Through five games, all of the Capitals’ defensemen (save for Taylor Chorney, who has not yet played) have played well. The only significant change this offseason was the promotion of youngster Dmitry Orlov to a Top 4 role. While Orlov has looked good, fellow young blueliner Nate Schmidt has played exceptionally well.
While many expected Orlov to have a better year than he did last season, few probably expected the 25-year old Schmidt to start the season so well, especially considering his third-pairing role. Through five games, Schmidt has one assist, a plus-1 rating, and has become more involved in offensive rushes, which in turn has created more scoring chances for his team.
Through his first five contests, Schmidt has averaged 14:16 minutes of ice time, just below his career average of 16:56. While it is a small sample size, Schmidt will likely see that increase if he continues to play well.
A solid all-around blueliner, Schmidt uses his amazing speed to make great defensive plays, and as mentioned before, help create offensive chances. In his last five games, he has played 14:55, 15:33, 12:38, 11:27, and 16:47; a combined total of 71 minutes of ice time.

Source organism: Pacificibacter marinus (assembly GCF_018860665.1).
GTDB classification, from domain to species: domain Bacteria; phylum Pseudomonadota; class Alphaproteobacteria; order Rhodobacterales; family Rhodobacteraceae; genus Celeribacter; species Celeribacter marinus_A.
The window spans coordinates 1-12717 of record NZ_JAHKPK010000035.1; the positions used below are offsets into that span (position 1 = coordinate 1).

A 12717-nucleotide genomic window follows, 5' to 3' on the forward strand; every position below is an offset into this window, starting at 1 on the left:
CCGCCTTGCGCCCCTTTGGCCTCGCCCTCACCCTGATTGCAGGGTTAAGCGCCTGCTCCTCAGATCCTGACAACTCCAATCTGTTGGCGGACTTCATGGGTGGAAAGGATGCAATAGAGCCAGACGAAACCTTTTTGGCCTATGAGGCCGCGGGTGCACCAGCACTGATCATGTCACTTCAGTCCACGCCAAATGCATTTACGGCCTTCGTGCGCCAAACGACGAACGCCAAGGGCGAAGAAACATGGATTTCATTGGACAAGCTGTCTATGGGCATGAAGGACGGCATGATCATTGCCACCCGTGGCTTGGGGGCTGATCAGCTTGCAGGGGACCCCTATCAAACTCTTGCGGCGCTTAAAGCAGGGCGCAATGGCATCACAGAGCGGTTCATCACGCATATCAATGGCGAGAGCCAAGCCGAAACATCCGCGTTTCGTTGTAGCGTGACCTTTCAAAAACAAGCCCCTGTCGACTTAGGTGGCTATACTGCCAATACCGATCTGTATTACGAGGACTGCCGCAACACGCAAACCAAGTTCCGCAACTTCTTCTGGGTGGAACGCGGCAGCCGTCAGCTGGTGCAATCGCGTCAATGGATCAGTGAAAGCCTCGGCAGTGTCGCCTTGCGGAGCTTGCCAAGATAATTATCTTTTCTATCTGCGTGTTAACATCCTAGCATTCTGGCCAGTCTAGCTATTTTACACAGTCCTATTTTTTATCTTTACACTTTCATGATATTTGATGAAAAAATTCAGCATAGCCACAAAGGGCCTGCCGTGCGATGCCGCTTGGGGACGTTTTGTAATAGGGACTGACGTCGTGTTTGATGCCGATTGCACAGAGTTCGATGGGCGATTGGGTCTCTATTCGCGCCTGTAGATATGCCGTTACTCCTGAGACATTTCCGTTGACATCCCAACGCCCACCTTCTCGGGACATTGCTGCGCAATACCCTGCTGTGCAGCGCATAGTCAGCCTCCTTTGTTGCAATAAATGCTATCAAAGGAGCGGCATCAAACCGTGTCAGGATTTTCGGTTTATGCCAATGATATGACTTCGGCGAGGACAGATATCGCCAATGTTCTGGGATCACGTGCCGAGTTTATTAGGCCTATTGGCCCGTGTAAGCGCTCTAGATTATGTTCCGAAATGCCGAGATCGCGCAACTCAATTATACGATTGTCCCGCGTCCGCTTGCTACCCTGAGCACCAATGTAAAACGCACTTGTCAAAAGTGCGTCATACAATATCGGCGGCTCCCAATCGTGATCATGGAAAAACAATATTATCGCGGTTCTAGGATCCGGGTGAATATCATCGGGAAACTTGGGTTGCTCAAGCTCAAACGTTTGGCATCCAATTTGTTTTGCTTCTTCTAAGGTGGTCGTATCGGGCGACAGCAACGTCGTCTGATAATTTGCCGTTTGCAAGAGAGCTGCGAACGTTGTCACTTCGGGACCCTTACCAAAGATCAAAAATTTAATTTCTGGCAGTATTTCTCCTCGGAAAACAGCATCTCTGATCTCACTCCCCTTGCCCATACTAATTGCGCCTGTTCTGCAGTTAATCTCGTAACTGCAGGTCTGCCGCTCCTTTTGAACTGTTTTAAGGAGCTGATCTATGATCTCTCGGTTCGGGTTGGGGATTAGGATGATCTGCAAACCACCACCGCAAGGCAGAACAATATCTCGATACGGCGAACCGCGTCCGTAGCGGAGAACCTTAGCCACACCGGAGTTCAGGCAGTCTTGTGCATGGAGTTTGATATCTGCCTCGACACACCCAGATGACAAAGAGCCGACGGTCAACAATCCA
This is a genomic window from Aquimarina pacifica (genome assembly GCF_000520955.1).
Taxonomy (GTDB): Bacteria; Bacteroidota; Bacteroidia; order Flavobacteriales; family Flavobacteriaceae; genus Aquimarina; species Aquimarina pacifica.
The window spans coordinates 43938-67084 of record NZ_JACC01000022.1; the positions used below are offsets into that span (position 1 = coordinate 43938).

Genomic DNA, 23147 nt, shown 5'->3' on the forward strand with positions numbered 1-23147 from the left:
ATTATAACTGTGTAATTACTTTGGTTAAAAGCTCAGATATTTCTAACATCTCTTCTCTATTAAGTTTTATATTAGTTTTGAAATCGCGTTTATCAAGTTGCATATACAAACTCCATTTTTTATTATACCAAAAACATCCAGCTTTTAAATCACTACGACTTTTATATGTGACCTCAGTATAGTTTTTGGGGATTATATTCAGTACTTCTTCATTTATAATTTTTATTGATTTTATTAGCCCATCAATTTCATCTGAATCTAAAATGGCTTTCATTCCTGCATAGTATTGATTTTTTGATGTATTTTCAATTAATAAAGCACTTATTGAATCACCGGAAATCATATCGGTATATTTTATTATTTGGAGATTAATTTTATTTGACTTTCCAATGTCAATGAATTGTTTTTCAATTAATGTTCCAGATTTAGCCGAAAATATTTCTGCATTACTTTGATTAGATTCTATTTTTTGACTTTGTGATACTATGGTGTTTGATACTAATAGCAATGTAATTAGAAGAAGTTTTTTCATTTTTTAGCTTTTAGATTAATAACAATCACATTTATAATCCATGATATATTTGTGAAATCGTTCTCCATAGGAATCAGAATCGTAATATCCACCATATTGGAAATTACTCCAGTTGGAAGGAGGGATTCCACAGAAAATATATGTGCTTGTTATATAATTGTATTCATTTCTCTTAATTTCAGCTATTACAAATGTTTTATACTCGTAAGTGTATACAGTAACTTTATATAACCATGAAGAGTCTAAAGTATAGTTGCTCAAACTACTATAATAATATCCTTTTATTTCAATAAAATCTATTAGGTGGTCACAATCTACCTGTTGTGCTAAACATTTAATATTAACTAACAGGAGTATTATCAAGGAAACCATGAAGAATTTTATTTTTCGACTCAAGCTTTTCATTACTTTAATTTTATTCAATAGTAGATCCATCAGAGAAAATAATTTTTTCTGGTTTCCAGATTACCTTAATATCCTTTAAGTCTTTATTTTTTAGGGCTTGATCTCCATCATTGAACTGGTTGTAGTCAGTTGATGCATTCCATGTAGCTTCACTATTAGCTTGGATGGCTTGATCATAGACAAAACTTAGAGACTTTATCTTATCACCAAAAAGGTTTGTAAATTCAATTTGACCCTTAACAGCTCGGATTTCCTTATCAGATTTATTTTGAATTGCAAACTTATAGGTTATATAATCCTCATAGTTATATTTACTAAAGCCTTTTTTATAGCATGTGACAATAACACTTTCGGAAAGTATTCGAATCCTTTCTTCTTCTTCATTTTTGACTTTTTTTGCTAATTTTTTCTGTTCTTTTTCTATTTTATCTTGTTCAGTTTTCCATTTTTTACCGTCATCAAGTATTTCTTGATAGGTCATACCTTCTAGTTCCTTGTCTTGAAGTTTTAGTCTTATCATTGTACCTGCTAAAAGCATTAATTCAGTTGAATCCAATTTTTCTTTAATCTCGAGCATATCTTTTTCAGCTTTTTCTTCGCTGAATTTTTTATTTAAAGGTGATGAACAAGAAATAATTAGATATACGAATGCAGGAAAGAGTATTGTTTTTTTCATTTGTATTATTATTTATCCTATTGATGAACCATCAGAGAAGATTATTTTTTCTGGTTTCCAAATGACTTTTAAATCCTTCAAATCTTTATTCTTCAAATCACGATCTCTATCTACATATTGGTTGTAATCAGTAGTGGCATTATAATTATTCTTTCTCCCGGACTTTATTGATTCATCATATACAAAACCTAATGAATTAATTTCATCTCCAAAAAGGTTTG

Schmidt’s possession numbers over the first five games of the season are also noteworthy. He has a Corsi rating of 49.1, a number that isn’t great but not bad either, and the Caps have started in the offensive zone 57.8% of the time he is on the ice. That’s just .2% less than top-pairing defenseman Karl Alzner.
While it is still early, Schmidt’s play has to be encouraging to the Caps coaches and General Manager Brian MacLellan. With Alzner potentially heading for unrestricted free agency next summer, and the possibility of losing Orlov or another defenseman in the upcoming expansion draft, Schmidt (a pending restricted free agent) has proved that he can play a bigger role if needed, after playing on the top-pairing last season with John Carlson in the absence of veteran Brooks Orpik. If Schmidt can elevate his game and improve on his promising start, he could firmly entrench himself in the future plans of the Caps.
By Michael Fleetwood